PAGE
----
Today I read a think-piece about whether writing fiction is “indulgent.” This question surfaces now and again. My answer is always: No. Writing fiction puts food on my family’s table. It will never be indulgent.
Sadly, some people also think reading fiction is indulgent. I’ve met them. I wrote about this a few years ago. Today seems like a good day to revisit that blog post. From January 21, 2007, here you go:
Call me naive. It wasn’t until my first novel was published that I discovered some people are fictophobes. They disdain fiction. Granted, I knew that some folks hate romance novels, or loathe science fiction, just as I know that my husband would jam knitting needles into his ears before he’d listen to Snoop Dog. I understood this as a matter of taste and personality. And yes, I made up the word “fictophobia,” just now. The point is, I’ve been taken aback at the number of people who refuse point-blank to read novels.
I found this out when signing books at Methven’s, my local bookshop. A customer picked up China Lake, read the blurb on the jacket, and set it down. “Oh, it’s fiction. I can’t read that.”
I realized what she meant, but still said, “How awful. Is there anything they can do to help you?”
She screwed her face into a frown and wandered away. Eccentrics, I thought.
Turns out she was much less eccentric than I imagined. Since then I’ve had family and friends tell me they only read self-help books, or military history, or legal journals. Hold up a novel and they shy back like Nosferatu from a sunbeam. They don’t read fiction, no, never. The innuendo is in their tone: they’re accomplished people who can’t afford to waste their valuable time. If they read, it will be to improve themselves. They seek instruction, betterment, increased productivity.
They’re so far removed from the world of fiction that they know almost nothing about it. Excuse me, someone asked me recently, but who is Stephen King?
Wanna talk horror? That’s horror.
Blame my upbringing. I grew up around English professors. I thought all homes heaved with literature – that every room had books in it, including the garage. Hell, my dad’s old Datsun could have doubled for the library bookmobile.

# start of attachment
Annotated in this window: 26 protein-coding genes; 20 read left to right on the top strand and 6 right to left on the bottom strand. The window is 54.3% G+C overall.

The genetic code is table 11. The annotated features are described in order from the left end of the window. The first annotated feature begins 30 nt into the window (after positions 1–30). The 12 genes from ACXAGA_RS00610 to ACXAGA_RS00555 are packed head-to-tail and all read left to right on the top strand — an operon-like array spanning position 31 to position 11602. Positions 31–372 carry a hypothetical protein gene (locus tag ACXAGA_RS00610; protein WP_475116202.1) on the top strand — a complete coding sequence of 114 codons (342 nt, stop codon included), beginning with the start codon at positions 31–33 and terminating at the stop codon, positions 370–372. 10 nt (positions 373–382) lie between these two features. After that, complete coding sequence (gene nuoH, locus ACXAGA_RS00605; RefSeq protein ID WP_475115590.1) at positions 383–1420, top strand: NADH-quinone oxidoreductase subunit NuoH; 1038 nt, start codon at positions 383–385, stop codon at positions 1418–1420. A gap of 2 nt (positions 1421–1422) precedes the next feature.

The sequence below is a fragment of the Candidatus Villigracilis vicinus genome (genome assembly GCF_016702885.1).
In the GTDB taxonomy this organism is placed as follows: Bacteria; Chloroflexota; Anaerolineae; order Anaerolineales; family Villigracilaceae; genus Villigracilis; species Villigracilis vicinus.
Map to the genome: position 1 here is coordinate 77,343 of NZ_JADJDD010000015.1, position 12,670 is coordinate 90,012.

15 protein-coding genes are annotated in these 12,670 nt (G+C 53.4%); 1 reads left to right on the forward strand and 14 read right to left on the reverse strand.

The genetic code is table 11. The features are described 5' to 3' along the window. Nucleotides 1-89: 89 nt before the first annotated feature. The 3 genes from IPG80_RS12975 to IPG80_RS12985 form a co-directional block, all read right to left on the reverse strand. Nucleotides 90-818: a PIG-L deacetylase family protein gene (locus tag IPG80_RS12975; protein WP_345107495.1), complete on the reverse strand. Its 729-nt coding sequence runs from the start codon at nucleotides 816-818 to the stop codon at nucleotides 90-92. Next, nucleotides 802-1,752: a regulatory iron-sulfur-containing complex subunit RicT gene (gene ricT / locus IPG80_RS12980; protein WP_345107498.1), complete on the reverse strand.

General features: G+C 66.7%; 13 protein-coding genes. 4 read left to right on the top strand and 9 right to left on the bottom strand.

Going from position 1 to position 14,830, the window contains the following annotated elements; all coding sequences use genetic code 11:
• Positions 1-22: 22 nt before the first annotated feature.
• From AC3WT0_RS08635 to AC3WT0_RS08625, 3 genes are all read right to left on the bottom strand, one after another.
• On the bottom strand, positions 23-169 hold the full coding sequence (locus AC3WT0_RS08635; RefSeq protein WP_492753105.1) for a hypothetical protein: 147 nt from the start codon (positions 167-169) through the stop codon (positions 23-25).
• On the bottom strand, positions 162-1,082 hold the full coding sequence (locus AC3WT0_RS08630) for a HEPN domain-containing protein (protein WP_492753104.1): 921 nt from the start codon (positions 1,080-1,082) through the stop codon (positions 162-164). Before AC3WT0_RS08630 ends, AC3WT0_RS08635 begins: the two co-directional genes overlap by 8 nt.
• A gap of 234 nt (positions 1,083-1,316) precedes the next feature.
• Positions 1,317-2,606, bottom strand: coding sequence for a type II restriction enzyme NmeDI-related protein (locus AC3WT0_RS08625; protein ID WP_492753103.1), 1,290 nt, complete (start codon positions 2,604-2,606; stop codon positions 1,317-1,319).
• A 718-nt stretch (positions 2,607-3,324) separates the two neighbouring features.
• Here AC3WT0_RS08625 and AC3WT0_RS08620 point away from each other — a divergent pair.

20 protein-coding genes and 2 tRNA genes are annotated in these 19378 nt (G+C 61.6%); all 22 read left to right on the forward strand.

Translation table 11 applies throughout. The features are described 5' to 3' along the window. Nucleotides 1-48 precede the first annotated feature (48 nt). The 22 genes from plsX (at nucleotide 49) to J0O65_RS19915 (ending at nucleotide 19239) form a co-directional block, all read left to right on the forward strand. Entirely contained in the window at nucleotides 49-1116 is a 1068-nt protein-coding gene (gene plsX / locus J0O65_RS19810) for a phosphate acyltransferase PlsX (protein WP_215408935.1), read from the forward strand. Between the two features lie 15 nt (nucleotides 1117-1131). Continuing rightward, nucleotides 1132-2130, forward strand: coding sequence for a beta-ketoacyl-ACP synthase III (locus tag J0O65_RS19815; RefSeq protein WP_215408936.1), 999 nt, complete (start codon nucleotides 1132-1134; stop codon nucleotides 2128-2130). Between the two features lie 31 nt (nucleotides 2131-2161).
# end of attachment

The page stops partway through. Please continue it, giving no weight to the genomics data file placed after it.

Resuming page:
But I’ve heard from enough fictophobes that I’ve come to think people misunderstand what fiction means. So I was delighted to run across this quotation today:
“[The novel] is an exercise of make-believe that, like yoga or a religious festival, breaks down barriers of space and time and extends our sympathies, so that we are able to empathise with other lives and sorrows. It teaches compassion, the ability to ‘feel with’ others. And, like mythology, an important novel is transformative … If it is written and read with serious attention, a novel, like a myth or any great work of art, can become an initiation that helps us to make a painful rite of passage from one phase of life, one state of mind, to another. A novel, like a myth, teaches us to see the world differently; it shows us how to look into our own hearts and to see our world from a perspective that goes beyond our own self-interest. If professional religious leaders cannot instruct us in mythical lore, our artists and creative writers can perhaps step into this priestly role and bring fresh insight to our lost and damaged world.”
– Karen Armstrong, “A Short History of Myth.”
I wouldn’t dare call myself an artist or a mythmaker. But as a storyteller, I say: thanks for that. I couldn’t have come close to explaining it so well.